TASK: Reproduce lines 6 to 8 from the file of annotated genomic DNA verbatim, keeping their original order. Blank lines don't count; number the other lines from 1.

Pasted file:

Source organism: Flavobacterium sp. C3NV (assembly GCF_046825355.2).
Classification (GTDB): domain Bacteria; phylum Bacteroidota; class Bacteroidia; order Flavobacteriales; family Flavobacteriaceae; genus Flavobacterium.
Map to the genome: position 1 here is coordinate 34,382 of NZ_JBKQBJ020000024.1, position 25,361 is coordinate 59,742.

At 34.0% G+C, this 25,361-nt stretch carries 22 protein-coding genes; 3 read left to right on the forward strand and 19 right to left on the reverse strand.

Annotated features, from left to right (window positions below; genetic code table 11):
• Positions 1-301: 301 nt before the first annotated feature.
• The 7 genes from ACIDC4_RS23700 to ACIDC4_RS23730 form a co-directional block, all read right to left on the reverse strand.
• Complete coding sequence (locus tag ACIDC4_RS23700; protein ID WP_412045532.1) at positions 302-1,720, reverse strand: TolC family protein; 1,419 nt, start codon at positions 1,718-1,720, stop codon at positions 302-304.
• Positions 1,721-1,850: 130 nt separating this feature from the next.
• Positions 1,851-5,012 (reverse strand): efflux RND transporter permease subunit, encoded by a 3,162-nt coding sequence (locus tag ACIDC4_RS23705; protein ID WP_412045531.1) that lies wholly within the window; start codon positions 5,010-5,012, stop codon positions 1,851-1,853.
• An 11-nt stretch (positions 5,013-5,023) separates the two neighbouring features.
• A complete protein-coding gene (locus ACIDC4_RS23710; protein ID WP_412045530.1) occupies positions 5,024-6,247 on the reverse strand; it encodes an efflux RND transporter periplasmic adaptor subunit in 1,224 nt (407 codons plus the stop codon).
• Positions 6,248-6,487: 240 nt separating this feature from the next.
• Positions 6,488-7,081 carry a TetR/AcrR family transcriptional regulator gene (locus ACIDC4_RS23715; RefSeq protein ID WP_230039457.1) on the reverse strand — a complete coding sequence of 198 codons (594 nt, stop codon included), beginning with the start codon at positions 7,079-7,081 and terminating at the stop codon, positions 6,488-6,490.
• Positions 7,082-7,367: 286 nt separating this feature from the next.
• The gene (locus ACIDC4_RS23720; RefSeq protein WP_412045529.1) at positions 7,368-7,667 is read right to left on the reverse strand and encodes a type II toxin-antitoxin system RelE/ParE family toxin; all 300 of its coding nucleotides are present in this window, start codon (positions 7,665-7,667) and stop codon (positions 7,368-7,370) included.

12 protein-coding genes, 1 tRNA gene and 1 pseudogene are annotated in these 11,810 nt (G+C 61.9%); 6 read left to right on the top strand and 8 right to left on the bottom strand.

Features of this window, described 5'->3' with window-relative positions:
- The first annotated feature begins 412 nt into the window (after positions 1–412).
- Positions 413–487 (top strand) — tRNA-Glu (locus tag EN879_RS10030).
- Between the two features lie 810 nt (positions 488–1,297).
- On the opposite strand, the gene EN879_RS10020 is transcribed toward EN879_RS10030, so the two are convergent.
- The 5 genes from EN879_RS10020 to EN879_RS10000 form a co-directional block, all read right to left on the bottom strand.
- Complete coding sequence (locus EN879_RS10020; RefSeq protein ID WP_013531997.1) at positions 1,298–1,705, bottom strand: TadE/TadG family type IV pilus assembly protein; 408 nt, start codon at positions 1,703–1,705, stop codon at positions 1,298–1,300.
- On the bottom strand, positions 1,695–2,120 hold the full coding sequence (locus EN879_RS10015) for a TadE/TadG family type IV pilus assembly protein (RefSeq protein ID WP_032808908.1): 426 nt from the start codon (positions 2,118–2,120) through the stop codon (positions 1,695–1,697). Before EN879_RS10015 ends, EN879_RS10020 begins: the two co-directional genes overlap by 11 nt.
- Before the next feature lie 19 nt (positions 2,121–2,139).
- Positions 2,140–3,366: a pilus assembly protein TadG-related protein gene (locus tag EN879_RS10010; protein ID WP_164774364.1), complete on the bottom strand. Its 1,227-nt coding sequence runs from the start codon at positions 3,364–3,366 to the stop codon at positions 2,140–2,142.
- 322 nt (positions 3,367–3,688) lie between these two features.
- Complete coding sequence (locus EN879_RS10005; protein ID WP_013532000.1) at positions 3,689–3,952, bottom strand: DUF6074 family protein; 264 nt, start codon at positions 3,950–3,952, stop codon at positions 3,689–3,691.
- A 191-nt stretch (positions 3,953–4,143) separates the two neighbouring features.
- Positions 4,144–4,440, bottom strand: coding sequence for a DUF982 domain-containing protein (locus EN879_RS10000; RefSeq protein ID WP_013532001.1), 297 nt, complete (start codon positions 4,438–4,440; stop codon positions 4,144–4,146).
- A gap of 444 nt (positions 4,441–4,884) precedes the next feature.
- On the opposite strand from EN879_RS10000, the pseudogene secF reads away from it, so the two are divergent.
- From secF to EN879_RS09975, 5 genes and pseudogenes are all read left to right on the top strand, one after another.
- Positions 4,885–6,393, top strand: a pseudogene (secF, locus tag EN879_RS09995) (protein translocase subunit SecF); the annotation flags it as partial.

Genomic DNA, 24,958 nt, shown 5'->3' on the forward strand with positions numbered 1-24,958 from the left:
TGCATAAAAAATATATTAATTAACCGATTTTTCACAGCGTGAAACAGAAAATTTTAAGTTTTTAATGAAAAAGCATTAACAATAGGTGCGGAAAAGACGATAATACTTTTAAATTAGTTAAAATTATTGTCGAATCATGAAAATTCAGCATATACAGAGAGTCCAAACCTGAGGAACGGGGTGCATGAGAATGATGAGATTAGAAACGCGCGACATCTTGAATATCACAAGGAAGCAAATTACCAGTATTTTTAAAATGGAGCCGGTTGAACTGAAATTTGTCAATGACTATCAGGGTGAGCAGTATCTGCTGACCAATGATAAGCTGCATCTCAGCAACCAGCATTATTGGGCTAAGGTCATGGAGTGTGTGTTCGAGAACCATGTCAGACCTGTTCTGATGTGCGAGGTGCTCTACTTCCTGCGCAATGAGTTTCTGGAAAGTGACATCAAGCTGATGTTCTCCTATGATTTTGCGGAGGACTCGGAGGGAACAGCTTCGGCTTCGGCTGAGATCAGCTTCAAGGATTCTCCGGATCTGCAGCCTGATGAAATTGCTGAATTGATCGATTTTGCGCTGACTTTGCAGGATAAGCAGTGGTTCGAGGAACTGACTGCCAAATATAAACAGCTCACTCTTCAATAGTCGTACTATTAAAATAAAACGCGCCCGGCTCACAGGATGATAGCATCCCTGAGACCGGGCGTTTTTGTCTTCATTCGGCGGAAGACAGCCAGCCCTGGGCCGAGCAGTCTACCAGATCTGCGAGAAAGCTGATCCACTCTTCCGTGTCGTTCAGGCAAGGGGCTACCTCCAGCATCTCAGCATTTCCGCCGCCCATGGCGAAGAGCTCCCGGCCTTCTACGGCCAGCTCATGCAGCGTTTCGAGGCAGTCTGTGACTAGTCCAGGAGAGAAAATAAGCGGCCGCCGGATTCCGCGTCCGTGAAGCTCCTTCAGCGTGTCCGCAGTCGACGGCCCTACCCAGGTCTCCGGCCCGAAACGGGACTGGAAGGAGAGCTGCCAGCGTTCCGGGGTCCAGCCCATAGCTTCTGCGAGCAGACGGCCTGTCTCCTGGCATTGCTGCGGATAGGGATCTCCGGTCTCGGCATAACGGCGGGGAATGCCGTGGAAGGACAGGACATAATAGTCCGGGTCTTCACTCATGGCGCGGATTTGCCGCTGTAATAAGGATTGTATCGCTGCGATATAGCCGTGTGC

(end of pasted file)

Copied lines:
• Positions 1-301: 301 nt before the first annotated feature.
• The 7 genes from ACIDC4_RS23700 to ACIDC4_RS23730 form a co-directional block, all read right to left on the reverse strand.
• Complete coding sequence (locus tag ACIDC4_RS23700; protein ID WP_412045532.1) at positions 302-1,720, reverse strand: TolC family protein; 1,419 nt, start codon at positions 1,718-1,720, stop codon at positions 302-304.